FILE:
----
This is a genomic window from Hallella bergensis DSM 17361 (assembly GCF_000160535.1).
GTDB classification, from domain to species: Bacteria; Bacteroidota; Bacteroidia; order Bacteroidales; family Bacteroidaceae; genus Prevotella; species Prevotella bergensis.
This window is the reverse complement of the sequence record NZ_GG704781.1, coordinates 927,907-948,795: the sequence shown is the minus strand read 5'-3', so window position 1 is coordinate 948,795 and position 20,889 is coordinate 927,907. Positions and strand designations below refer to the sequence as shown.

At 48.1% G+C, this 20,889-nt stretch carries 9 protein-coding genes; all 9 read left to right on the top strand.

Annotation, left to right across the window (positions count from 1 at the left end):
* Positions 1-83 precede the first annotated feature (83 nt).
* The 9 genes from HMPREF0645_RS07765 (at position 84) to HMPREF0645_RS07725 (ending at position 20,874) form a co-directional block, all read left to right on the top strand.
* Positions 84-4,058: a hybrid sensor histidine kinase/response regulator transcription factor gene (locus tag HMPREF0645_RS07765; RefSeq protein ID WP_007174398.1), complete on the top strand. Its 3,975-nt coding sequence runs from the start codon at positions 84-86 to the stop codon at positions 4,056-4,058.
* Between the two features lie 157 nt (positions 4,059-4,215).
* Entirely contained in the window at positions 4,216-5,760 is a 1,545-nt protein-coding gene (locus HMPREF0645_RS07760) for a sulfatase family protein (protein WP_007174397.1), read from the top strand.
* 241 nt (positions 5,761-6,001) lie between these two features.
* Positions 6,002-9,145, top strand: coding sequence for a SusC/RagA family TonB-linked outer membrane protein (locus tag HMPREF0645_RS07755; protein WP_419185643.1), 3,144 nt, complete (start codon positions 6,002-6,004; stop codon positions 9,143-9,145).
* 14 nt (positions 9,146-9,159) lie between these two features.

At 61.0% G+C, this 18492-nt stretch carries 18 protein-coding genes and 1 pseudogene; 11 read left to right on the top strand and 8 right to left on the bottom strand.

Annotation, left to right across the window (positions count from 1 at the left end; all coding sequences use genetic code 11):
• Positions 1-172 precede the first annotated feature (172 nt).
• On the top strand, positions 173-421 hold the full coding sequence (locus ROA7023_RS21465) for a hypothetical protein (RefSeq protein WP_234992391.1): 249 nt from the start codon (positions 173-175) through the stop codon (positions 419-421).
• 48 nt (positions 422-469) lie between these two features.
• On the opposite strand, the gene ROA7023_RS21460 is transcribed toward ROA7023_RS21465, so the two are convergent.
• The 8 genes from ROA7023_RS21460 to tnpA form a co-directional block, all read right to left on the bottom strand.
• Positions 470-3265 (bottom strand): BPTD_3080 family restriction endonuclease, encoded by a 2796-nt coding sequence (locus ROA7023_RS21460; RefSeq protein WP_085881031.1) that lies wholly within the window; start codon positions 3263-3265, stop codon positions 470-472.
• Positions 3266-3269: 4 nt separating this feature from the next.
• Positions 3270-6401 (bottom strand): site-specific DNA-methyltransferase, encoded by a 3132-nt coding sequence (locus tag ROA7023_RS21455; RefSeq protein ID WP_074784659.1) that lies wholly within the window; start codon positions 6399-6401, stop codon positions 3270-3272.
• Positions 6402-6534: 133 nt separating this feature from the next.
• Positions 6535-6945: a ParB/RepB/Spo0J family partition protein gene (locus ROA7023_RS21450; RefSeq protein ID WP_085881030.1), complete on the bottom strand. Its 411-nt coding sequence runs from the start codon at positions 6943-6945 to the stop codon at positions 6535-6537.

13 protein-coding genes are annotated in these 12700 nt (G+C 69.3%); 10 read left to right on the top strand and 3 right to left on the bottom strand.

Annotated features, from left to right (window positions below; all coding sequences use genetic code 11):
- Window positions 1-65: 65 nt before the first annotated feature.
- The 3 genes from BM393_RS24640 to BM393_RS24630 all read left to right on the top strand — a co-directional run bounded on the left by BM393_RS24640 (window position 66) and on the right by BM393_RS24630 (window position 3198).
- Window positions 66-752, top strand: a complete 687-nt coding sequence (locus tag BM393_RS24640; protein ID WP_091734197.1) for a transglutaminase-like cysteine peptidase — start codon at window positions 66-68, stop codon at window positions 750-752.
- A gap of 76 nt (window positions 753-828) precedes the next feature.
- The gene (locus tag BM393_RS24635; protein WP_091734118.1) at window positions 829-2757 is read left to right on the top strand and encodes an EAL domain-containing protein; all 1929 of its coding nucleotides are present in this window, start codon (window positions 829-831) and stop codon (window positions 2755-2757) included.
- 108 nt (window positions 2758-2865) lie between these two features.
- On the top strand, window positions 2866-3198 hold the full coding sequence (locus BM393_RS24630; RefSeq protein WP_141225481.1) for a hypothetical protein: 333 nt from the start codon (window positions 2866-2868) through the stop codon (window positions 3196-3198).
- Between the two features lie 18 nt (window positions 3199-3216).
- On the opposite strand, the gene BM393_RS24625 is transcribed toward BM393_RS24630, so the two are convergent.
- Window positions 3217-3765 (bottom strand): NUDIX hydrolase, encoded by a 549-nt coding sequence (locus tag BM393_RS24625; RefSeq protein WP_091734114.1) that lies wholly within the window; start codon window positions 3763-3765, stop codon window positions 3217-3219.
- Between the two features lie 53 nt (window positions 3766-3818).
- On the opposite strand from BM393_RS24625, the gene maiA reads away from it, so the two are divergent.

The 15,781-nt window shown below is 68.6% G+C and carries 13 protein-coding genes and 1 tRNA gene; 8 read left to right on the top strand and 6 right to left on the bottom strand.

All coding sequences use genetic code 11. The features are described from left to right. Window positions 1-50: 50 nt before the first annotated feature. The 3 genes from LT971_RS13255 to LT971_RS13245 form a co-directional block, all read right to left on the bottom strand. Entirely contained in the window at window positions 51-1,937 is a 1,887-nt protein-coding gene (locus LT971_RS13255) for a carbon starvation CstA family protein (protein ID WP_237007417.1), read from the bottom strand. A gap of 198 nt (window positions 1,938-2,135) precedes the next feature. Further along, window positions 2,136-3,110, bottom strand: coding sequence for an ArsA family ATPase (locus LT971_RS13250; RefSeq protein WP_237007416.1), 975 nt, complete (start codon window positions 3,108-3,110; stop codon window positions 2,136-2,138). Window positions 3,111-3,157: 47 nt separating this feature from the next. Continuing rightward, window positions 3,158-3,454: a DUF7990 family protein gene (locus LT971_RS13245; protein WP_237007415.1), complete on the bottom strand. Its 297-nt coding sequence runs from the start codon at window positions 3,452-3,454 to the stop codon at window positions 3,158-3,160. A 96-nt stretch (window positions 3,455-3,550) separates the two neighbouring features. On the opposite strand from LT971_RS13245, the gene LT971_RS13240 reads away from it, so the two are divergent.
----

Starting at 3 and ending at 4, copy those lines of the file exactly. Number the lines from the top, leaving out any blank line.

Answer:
This window is the reverse complement of the sequence record NZ_GG704781.1, coordinates 927,907-948,795: the sequence shown is the minus strand read 5'-3', so window position 1 is coordinate 948,795 and position 20,889 is coordinate 927,907. Positions and strand designations below refer to the sequence as shown.

At 48.1% G+C, this 20,889-nt stretch carries 9 protein-coding genes; all 9 read left to right on the top strand.